“Thou shalt not commit adultery.” One of the most striking aspects of the Seventh Commandment is its utter simplicity. Without equivocation or evasion, God’s law is clear and self-explanatory. The very fact that God included adultery in the “thou shall nots” of the Ten Commandments indicates its particular evil and danger. Moses did not have to provide further elaboration.
The motto of Ashley Madison, the now-infamous Internet business once described as “the premier ‘dating’ website for aspiring adulterers,” is equally clear — “Life is short. Have an affair.” I wrote an essay on Ashley Madison as “Adultery Incorporated” back in 2011, after Bloomberg Businessweek published a cover story on the business. Back then, it was clear that many people saw Ashley Madison as a joke. No one is laughing now.
Everything changed with the hacking of the Ashley Madison website and the release of over 37 million names, along with account information. Now, millions around the world who had paid no attention to Ashley Madison or the “Dark Web” found themselves staggered by the sheer scale of the adultery enterprise. Millions of others faced the reality that their Ashley Madison registration was about to go public, often along with incriminating details.
In an age increasingly hard to shock, the numbers are shocking. Apparently, over 37 million individuals around the world had signed up with the intention of arranging a sexual affair. Noel Biderman, the entrepreneur behind the company, was proud of his business, declaring that “monogamy, in my opinion, is a failed experiment.”
As I explained back in 2011, the Ashley Madison business model is easy enough to understand:
“Biderman’s plan was to create a website that would appear to cater to women seeking an adulterous partner, while actually attracting men seeking the women for an adulterous liaison. Clients of the site establish a personal profile, check off their “availability status,” and mark their personal preferences. The real money flows to the site when men connect online with women and then have to pay rather steep fees for the privilege of continuing the conversation. If all goes according to plan, adultery soon follows.”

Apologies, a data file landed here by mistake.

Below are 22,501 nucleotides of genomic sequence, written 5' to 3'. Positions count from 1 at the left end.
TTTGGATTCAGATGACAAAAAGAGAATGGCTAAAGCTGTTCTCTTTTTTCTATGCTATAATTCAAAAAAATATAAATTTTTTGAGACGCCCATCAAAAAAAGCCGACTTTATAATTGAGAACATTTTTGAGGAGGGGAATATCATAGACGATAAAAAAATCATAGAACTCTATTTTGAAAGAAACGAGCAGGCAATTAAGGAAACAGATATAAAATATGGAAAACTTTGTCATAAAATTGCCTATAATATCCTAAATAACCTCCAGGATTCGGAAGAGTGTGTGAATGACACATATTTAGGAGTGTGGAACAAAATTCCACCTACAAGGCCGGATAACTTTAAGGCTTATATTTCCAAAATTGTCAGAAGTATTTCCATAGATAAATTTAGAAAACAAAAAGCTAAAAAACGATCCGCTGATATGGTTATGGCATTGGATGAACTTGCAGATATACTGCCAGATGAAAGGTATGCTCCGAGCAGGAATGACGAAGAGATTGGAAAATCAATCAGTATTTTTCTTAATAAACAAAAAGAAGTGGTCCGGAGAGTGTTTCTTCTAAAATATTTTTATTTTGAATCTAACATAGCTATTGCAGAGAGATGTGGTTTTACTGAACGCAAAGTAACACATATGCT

And, as we now know, adultery often did follow. But the tawdriness and deceitfulness of sin was more than evident in the fact that millions of customers, mostly men, never actually consummated an affair through the business plan. The number of men registering for the service was a multiple of the women willing to register their availability.
Nevertheless, Ashley Madison became a big business. Any Internet enterprise with 37 million registrations is a really big business, and just before their information was hacked and dumped, Ashley Madison’s parent company, Avid Life Media, had planned an IPO in order to capitalize on the site’s massive growth. Then came the release of the information. Now, the company faces the fact that it has almost surely lost not only its momentum, but its business model. If the company could not prevent the invasion and release of its stolen customer files, it is hard to imagine who is going to sign up now.
Then again, 37 million people apparently signed up and many of them went on to enter credit card information, paying for the service and establishing a record of their intention to commit adultery. Once Ashley Madison — or some other upstart — claims to have “fixed” the problem, will would-be adulterers take the risk again?
Back in 2011, Bloomberg Businessweek understood the predicament the business faced even then: